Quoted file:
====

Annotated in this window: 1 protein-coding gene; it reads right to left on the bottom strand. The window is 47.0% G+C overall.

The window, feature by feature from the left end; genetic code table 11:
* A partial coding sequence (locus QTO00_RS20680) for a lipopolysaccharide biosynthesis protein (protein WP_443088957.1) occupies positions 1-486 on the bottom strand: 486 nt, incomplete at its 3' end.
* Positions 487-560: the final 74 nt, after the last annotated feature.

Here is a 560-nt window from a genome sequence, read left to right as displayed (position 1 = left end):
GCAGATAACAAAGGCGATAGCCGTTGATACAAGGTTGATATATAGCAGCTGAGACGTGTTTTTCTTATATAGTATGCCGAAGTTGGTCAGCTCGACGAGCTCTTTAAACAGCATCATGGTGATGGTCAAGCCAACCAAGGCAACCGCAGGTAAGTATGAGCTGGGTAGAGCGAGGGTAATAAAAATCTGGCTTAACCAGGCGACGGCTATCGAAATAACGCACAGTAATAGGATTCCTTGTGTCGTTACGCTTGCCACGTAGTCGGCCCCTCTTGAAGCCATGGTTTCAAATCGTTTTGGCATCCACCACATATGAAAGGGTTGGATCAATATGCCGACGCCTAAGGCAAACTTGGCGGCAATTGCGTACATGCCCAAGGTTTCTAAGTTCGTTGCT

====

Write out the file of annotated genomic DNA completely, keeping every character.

Annotated in this window: 1 protein-coding gene; it reads right to left on the bottom strand. The window is 47.0% G+C overall.

The window, feature by feature from the left end; genetic code table 11:
* A partial coding sequence (locus QTO00_RS20680) for a lipopolysaccharide biosynthesis protein (protein WP_443088957.1) occupies positions 1-486 on the bottom strand: 486 nt, incomplete at its 3' end.
* Positions 487-560: the final 74 nt, after the last annotated feature.

Here is a 560-nt window from a genome sequence, read left to right as displayed (position 1 = left end):
GCAGATAACAAAGGCGATAGCCGTTGATACAAGGTTGATATATAGCAGCTGAGACGTGTTTTTCTTATATAGTATGCCGAAGTTGGTCAGCTCGACGAGCTCTTTAAACAGCATCATGGTGATGGTCAAGCCAACCAAGGCAACCGCAGGTAAGTATGAGCTGGGTAGAGCGAGGGTAATAAAAATCTGGCTTAACCAGGCGACGGCTATCGAAATAACGCACAGTAATAGGATTCCTTGTGTCGTTACGCTTGCCACGTAGTCGGCCCCTCTTGAAGCCATGGTTTCAAATCGTTTTGGCATCCACCACATATGAAAGGGTTGGATCAATATGCCGACGCCTAAGGCAAACTTGGCGGCAATTGCGTACATGCCCAAGGTTTCTAAGTTCGTTGCT